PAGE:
(Not exactly, but a decent effort. The recent turmoil in the US markets – and again, credit as well as equity, to say nothing of commodities and currencies – reflects a collapse in investor confidence in the strength and viability of institutions that are heavily exposed to risky financial instruments, etc.)

The fates of major financial institutions Lehman Bros and Merrill Lynch redrew Wall Street’s financial landscape as the former has filed for Chapter 11 bankruptcy and the latter was forced to sell to Bank of America.

(Very good, but some context would be helpful. What do Lehman Brothers and Merill Lynch do? Why did the latter agree in principle to merge with Bank of America?)

They were brought down by billions of US dollars in losses arising out of risky real estate and mortgage transactions.

(Well done.)

He said there could also be concerns from energy companies operating here about insurance coverage issues following the meltdown in the US.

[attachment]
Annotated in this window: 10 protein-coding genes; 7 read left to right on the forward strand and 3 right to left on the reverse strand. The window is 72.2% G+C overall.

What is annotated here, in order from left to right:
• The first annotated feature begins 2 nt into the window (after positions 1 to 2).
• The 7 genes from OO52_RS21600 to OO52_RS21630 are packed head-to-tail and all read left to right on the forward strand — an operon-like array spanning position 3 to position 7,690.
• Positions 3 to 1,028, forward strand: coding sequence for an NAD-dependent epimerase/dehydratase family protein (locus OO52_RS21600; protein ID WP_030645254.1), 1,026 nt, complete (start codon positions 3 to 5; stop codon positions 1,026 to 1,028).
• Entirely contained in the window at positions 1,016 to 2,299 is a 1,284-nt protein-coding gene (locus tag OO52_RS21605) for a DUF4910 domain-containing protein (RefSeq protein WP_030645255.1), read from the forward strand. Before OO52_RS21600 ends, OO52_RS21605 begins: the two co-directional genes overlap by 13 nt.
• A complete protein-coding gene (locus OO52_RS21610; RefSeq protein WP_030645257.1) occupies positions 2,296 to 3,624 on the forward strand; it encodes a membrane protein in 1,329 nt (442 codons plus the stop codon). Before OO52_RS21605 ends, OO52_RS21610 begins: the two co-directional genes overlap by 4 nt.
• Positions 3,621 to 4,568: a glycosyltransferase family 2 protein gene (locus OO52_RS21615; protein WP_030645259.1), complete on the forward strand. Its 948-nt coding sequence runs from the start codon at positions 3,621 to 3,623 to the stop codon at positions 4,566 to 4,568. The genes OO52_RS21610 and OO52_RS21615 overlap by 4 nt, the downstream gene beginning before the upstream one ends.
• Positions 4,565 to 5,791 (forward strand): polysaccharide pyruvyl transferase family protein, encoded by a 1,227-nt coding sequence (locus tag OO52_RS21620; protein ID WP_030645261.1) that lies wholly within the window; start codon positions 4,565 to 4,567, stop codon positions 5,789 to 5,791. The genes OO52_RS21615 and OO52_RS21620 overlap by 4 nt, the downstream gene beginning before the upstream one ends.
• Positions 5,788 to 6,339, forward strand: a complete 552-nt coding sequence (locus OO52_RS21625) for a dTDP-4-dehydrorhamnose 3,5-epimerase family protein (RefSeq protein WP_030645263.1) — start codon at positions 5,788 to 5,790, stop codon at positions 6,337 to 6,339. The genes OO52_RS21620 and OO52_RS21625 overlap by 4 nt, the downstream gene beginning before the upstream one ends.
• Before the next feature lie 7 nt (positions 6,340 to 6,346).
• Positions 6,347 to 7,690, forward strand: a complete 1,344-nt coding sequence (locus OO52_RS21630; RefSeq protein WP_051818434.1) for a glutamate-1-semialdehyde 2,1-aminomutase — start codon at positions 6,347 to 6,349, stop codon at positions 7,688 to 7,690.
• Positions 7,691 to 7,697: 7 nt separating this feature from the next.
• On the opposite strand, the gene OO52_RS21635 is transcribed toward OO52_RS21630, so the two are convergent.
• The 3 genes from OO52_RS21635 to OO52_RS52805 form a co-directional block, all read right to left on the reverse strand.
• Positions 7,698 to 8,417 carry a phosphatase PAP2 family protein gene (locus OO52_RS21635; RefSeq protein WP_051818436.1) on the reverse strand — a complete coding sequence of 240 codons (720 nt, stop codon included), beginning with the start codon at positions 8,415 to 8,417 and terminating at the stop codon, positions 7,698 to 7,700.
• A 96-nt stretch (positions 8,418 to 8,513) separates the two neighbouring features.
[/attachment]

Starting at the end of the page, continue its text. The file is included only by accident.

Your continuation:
(Worst sentence in the piece. Unclear. Should have either been better explained or edited out completely.)

Monday’s New York trading also saw the American International Group, the world’s largest insurer, scrambling to raise capital to stay afloat.9

(Good, but context.Why did it need capital? What happened to its billions of dollars in assets? Also no mention that AIG is the parent company of Algico)

Ramkissoon said during a telephone interview yesterday that this was not the first time large institutions failed in the world.

(True, but not since the Great Depression in the US have so many failed so swiftly, and back in 1929 the world was neither so complex nor so interconnected)